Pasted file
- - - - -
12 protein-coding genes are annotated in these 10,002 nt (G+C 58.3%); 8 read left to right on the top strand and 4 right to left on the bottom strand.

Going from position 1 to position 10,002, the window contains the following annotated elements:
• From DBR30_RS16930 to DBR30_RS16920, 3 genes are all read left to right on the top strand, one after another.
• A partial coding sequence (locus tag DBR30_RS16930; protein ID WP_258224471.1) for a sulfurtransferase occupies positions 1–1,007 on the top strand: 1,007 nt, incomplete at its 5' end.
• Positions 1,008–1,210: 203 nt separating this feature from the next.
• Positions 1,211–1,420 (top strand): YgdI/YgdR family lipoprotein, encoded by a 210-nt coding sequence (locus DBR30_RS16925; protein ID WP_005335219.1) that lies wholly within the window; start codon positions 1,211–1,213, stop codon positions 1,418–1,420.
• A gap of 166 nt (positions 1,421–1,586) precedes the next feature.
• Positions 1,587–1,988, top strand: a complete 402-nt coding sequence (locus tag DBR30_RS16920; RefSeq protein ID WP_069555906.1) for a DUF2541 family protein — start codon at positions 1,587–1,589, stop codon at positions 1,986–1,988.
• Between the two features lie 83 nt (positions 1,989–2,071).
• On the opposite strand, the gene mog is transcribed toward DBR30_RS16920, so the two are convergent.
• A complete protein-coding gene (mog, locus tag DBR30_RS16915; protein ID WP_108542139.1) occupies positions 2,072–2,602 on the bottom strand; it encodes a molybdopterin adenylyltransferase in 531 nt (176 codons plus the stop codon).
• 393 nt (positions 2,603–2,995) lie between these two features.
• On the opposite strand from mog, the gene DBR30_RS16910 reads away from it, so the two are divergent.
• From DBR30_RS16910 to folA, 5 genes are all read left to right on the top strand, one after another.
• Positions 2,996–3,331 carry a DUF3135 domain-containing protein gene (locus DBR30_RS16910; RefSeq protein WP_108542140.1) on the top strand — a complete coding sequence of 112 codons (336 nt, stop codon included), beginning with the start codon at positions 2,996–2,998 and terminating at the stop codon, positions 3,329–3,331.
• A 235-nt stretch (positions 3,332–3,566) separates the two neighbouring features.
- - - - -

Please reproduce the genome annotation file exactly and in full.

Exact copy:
12 protein-coding genes are annotated in these 10,002 nt (G+C 58.3%); 8 read left to right on the top strand and 4 right to left on the bottom strand.

Going from position 1 to position 10,002, the window contains the following annotated elements:
• From DBR30_RS16930 to DBR30_RS16920, 3 genes are all read left to right on the top strand, one after another.
• A partial coding sequence (locus tag DBR30_RS16930; protein ID WP_258224471.1) for a sulfurtransferase occupies positions 1–1,007 on the top strand: 1,007 nt, incomplete at its 5' end.
• Positions 1,008–1,210: 203 nt separating this feature from the next.
• Positions 1,211–1,420 (top strand): YgdI/YgdR family lipoprotein, encoded by a 210-nt coding sequence (locus DBR30_RS16925; protein ID WP_005335219.1) that lies wholly within the window; start codon positions 1,211–1,213, stop codon positions 1,418–1,420.
• A gap of 166 nt (positions 1,421–1,586) precedes the next feature.
• Positions 1,587–1,988, top strand: a complete 402-nt coding sequence (locus tag DBR30_RS16920; RefSeq protein ID WP_069555906.1) for a DUF2541 family protein — start codon at positions 1,587–1,589, stop codon at positions 1,986–1,988.
• Between the two features lie 83 nt (positions 1,989–2,071).
• On the opposite strand, the gene mog is transcribed toward DBR30_RS16920, so the two are convergent.
• A complete protein-coding gene (mog, locus tag DBR30_RS16915; protein ID WP_108542139.1) occupies positions 2,072–2,602 on the bottom strand; it encodes a molybdopterin adenylyltransferase in 531 nt (176 codons plus the stop codon).
• 393 nt (positions 2,603–2,995) lie between these two features.
• On the opposite strand from mog, the gene DBR30_RS16910 reads away from it, so the two are divergent.
• From DBR30_RS16910 to folA, 5 genes are all read left to right on the top strand, one after another.
• Positions 2,996–3,331 carry a DUF3135 domain-containing protein gene (locus DBR30_RS16910; RefSeq protein WP_108542140.1) on the top strand — a complete coding sequence of 112 codons (336 nt, stop codon included), beginning with the start codon at positions 2,996–2,998 and terminating at the stop codon, positions 3,329–3,331.
• A 235-nt stretch (positions 3,332–3,566) separates the two neighbouring features.